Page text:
Most of the world's population today lives in large, vibrant, energetic, and sometimes chaotic cities. This is why, usually, when we think of taking some time off from our responsibilities and daily routines we picture ourselves lying on virgin beaches, relaxing in a faraway forest, or immersed in a tropical jungle.
Hospitality architecture has a wide variety of solutions for all types of travelers and tourists. For those wanting to disconnect completely from daily city life while being closely connected to nature, a good option could be small-scale hotels, cabins, and lodges set directly in these natural environments.
Architects are charged with protecting the public’s health, safety, and well-being. When buildings fail, whether through increased loads, poor design, or natural disasters, that charge also falls to those capable and willing to aid people in need. Firefighters regularly experience architecture’s collapse, often risking life and limb to save occupants and individuals they do not know. Yet firefighters and emergency personnel also have their own buildings they call home, rare typologies where recreational, domestic, and professional activities collide.
When we think of concrete, the color gray generally comes to mind. The traditional mixture of concrete, which comprises cement, gravel, sand, and water may vary in color depending on elements and admixtures but naturally varies from light to dark gray. However, compounds that add pigment to the mixture are becoming increasingly prevalent and popular, as they infuse the concrete with hues more stable than paint. These shades result from the addition of oxides: yellow, red and their derivations (eg. brown) are obtained with the addition of iron oxide; chromium and cobalt oxide create the greens and blues, respectively. For black concrete, it is common to use black iron oxide and carbon oxide combined with pozzolanic cement.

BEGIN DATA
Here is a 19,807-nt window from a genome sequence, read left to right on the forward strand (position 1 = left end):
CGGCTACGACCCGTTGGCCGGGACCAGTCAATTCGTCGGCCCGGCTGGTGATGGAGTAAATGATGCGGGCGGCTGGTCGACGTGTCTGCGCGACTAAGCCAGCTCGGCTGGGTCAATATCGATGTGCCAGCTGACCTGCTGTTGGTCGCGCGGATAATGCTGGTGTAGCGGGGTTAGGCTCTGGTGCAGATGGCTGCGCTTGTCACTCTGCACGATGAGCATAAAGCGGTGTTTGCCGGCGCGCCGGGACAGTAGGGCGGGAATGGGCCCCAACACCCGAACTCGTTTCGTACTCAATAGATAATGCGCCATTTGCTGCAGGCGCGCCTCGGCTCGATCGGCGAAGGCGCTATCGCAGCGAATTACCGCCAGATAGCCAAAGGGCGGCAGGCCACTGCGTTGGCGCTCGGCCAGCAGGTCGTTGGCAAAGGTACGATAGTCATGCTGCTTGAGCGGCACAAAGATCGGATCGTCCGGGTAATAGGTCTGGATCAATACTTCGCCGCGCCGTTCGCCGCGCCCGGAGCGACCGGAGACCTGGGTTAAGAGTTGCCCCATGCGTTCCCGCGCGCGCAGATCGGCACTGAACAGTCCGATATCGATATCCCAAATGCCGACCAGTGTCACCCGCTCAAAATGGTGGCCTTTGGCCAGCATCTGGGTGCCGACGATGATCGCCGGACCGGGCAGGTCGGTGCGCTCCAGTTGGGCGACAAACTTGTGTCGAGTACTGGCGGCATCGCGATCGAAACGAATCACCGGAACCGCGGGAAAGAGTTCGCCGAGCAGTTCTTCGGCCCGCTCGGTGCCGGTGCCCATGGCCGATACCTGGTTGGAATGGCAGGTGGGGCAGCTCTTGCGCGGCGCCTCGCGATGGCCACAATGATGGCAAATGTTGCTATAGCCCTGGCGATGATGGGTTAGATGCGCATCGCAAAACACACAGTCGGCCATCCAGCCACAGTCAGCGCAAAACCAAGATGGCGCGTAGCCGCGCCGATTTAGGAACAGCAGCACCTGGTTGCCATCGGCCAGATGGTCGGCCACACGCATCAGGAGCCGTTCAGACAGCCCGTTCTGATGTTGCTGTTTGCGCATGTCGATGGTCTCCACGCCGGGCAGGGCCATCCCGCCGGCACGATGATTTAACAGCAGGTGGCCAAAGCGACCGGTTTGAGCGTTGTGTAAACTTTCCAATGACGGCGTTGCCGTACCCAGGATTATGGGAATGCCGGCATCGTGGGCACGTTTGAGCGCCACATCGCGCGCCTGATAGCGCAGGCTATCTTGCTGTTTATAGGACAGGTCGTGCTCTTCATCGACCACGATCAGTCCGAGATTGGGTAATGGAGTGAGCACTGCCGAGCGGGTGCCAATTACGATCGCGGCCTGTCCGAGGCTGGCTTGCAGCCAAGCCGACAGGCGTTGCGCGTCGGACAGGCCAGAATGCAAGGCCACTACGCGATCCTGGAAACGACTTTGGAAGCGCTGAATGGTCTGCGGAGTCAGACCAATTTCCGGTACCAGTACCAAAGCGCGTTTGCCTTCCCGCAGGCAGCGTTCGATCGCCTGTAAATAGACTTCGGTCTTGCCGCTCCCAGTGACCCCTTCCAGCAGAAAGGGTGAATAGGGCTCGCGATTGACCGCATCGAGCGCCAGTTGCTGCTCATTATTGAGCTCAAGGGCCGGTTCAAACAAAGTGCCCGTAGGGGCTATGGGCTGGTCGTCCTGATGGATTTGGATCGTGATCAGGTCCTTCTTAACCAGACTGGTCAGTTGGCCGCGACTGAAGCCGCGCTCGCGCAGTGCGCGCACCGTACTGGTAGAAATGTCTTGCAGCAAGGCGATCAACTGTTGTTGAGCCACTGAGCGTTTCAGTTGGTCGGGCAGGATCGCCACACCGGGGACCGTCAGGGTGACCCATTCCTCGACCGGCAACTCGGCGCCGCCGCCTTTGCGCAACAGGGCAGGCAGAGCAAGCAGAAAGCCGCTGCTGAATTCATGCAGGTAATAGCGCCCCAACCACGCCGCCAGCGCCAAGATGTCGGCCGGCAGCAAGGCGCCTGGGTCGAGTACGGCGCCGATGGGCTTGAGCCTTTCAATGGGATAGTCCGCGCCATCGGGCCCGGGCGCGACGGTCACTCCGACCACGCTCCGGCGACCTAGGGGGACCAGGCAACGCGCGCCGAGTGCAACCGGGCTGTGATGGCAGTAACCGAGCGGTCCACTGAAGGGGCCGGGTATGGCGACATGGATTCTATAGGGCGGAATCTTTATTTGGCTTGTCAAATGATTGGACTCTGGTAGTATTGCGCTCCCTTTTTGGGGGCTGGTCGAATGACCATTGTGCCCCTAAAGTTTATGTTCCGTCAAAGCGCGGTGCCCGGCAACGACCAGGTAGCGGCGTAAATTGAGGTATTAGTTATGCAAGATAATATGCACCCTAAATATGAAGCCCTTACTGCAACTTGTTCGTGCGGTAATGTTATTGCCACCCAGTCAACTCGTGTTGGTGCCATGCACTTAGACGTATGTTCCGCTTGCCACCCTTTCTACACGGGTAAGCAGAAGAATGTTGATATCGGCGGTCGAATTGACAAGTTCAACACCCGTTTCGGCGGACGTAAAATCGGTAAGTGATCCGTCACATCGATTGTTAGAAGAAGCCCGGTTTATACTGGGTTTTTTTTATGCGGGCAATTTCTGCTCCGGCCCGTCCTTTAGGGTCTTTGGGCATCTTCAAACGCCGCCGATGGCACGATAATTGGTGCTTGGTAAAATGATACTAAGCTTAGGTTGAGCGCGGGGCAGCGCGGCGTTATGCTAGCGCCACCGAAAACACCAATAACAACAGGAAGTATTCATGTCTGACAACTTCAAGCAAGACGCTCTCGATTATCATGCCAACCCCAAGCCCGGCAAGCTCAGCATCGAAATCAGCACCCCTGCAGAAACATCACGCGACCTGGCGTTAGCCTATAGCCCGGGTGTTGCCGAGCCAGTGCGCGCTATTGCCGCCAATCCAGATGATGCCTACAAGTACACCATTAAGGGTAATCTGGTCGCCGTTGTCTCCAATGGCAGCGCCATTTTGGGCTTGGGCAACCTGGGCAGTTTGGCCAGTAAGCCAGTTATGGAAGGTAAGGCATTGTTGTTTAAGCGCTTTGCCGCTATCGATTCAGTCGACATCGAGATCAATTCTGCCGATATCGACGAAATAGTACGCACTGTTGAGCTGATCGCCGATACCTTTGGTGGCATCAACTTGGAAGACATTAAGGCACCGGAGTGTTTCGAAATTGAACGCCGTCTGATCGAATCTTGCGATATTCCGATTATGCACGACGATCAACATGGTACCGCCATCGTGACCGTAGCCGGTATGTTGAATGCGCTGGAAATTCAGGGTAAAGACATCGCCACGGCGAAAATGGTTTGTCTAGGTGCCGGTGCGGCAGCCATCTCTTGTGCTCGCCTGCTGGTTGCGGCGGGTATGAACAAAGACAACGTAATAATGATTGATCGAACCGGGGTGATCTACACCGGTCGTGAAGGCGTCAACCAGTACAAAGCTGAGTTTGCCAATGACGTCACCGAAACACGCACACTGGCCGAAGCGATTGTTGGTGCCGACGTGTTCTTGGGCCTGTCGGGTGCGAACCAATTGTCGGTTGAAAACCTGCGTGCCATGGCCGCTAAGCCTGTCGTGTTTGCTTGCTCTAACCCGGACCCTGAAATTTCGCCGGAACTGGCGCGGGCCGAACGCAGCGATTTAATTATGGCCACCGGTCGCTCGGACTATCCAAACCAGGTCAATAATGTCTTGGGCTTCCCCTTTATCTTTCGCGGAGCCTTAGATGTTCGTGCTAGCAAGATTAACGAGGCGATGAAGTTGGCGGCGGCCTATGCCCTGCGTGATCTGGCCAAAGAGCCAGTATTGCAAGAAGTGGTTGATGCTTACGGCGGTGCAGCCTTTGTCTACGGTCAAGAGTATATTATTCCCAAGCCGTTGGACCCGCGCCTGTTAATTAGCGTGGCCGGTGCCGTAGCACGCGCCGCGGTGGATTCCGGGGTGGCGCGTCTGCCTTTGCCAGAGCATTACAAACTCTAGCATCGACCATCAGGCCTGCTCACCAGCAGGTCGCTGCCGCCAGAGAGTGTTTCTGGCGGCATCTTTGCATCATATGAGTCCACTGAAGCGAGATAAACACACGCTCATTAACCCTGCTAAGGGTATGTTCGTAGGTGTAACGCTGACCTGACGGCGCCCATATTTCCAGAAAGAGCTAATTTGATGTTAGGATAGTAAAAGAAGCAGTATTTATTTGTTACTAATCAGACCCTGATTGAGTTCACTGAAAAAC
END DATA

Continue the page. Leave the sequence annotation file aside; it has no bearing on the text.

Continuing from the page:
Of all construction materials, concrete is perhaps the one that allows the greatest diversity of finishes and textures. The mixture of its ingredients, the shape and texture of the formwork, and the pigmentation of the materials all offer the opportunity to achieve an interesting design. This week we've prepared a selection of 10 inspiring images of innovative concrete, taken by renowned photographers such as Gonzalo Viramonte, Song Yousub, and Ana Cecilia Garza Villarreal.